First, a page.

[242, 243] Primus iube = be early in bidding. ‘Igni’ for ‘ipse’ Verona fragm., while two of Ribbeck's cursives give ‘ingens.’ The words ‘atque oras ambiit auro’ (= “oras ambiens auro”) are not, as Heyne thought, otiose. The rim of the shield was an important thing, not only for beauty's sake, but for purposes of defence: blows being frequently aimed at it, as the metal there was generally thinner than in other parts: see Il. 20. 275, Ἄντυγ᾽ ὕπο πρώτην, λεπτότατος θέε χαλκός, and Heyne's own remarks on Il. 18. 480. Comp. too Aesch. Theb. 43, μελάνδετον σάκος (where Paley seems similarly mistaken in supposing the latter part of the compound to be unimportant), and ib. 160 χαλκοδέτων σακέων. It is just possible that ‘invictum dedit’ may = “invictum fecit,” on the analogy of “vasta dabo” 9. 323, “depexum dabo” Ter. Heaut. 5. 1. 77.

[245] Spectabit (Rom., Gud., and two other of Ribbeck's cursives) has the support of Serv., who however mentions ‘spectabis,’ the reading of Med. and Pal., giving three possible interpretations: to supply “veniat” after ‘lux,’ to understand ‘crastina lux’ as a vocative, which he rightly says “non procedit,” and (regardless of the quantity of ‘crastina’) to take ‘lux’ “more antiquo” as = “luce,” for which he quotes a line of Lucilius (Sat. 3. 22 Müller), “hinc media remis Palinurum provenio nox,” where “nox” apparently = “nocte.” ‘Spectabis,’ as Wagn. remarks, was probably due to ‘ingentis’ and ‘caedis.’ “Confusaeque ingentem caedis acervum” 11. 207. ‘Rutulae caedis’ like “curae mortalisG. 3. 319.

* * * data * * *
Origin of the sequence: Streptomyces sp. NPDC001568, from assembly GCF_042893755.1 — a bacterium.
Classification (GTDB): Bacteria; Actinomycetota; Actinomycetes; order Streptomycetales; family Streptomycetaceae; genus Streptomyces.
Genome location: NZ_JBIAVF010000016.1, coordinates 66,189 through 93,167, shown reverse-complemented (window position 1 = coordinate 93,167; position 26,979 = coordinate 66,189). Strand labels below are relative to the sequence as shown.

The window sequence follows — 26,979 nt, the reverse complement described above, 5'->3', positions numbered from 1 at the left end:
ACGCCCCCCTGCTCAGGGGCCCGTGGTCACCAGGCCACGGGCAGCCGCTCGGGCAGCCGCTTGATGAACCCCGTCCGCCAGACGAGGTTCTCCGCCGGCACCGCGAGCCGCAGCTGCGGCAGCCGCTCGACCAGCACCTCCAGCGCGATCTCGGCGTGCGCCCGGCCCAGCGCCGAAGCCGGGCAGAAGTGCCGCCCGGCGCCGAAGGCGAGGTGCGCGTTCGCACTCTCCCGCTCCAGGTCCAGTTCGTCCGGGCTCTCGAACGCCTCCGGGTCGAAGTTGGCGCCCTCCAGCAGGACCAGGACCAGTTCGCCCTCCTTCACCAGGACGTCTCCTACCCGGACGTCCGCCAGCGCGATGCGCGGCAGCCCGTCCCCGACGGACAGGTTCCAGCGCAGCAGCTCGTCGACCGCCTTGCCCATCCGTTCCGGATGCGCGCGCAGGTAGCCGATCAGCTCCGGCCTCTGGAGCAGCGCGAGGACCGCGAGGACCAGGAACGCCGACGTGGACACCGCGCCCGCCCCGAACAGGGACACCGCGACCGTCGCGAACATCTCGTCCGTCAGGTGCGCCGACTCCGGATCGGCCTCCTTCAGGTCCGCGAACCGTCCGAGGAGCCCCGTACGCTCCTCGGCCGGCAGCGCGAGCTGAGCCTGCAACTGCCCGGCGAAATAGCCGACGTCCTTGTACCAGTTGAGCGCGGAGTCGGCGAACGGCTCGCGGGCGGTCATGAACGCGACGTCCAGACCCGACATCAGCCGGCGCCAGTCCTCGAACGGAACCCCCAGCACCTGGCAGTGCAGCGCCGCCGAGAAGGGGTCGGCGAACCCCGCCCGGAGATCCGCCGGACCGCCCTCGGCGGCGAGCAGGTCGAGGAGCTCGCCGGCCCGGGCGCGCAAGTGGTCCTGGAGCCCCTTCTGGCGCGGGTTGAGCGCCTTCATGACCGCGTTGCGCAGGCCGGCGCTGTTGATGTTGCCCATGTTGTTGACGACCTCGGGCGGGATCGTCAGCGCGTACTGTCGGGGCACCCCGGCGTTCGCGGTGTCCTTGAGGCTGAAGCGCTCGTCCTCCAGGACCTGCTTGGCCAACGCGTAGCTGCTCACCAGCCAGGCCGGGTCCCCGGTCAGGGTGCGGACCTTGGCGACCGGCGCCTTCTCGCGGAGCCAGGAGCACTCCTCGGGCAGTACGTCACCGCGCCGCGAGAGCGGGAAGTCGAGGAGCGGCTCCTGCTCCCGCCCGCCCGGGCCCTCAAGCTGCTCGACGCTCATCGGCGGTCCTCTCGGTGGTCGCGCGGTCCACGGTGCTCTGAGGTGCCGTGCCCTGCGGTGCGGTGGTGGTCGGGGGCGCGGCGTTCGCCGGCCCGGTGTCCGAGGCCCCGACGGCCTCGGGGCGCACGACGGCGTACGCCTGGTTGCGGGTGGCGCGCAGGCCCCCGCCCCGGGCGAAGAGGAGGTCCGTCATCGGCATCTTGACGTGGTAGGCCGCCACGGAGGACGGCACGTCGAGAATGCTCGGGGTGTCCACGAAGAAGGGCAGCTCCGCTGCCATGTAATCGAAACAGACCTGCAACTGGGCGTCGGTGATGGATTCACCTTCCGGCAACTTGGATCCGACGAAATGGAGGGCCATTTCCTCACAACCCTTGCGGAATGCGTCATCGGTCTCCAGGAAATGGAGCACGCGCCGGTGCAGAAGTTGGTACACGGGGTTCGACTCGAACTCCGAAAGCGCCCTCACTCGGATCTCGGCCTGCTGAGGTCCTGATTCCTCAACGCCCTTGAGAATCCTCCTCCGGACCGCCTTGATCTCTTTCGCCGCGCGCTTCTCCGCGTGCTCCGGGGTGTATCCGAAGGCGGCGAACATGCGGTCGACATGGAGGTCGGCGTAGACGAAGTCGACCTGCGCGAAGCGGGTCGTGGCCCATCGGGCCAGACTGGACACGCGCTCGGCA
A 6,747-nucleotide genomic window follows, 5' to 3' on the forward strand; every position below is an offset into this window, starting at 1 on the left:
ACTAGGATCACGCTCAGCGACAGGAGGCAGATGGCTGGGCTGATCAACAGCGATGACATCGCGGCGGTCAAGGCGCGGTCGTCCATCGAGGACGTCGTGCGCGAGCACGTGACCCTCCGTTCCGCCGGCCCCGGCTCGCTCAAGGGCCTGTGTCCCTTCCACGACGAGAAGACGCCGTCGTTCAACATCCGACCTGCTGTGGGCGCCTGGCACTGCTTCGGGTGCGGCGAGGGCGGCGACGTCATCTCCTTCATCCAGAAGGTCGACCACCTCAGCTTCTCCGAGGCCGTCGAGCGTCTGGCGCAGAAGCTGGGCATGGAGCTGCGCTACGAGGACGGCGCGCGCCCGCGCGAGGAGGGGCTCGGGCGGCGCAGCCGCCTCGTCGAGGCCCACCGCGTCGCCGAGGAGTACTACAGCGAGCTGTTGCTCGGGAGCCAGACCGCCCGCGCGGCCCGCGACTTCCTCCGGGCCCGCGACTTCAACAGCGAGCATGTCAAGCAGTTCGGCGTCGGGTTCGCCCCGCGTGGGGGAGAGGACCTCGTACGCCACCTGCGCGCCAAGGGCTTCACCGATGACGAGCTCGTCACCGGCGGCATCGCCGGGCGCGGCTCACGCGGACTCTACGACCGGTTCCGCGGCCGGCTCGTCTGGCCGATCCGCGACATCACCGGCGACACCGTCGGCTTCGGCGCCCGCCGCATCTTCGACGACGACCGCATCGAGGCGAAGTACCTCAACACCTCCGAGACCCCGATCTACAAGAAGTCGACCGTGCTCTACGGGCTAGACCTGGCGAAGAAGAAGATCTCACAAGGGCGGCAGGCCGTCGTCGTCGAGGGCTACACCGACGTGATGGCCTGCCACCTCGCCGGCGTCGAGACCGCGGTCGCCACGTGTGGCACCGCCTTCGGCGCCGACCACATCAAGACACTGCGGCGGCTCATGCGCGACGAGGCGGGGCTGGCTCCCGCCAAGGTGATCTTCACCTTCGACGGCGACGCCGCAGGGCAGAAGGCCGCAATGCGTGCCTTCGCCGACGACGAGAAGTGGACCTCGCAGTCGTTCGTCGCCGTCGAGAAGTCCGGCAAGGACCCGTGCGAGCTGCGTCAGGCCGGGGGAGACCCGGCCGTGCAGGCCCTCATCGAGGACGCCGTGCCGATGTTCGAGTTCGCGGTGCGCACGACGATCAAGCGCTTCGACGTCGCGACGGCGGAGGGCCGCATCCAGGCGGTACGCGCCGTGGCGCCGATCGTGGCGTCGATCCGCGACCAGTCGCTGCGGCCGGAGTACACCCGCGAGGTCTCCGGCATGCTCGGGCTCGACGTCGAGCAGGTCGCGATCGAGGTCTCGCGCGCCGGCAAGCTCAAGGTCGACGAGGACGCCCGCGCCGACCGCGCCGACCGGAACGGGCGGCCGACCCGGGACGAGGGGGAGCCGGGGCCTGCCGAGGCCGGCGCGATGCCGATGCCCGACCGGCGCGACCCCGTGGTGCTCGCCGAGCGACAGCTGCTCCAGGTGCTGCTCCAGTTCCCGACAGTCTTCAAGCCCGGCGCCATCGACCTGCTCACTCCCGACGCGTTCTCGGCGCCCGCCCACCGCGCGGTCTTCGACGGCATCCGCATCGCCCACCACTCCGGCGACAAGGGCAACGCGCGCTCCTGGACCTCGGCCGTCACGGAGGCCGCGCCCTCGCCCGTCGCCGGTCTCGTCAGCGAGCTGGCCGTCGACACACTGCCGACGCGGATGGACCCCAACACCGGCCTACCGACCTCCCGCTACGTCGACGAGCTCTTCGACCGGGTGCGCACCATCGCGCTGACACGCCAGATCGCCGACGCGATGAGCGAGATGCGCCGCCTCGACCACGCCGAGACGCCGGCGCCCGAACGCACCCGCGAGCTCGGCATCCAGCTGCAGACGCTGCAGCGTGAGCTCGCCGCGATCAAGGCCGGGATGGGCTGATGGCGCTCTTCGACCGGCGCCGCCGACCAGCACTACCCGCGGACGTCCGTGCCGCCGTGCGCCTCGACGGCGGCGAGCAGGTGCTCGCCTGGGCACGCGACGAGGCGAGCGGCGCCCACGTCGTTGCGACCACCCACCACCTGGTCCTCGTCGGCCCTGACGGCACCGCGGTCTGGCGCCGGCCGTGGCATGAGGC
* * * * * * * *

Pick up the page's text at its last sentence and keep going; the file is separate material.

[246] Inpulit 5. 241, “Et pater ipse manu magna Portunus euntem Inpulit.

[247] Modi, the right measure of force. The expression seems strange, but we must remember the importance which the ancients attached to doing things in right measure, as shown in such passages as Aesch. Ag. 786, μήθ᾽ ὑπεράρας μήθ᾽ ὑποκάμψας Καιρὸν χάριτος, ib. 1010 βαλὼν Σφενδόνας ἀπ᾽ εὐμέτρου, and the Latin expression “bono modo facere aliquid.” Serv. quaintly says, “inpulit navem libramento peritiae et moderationis, quippe quae navis fuerat.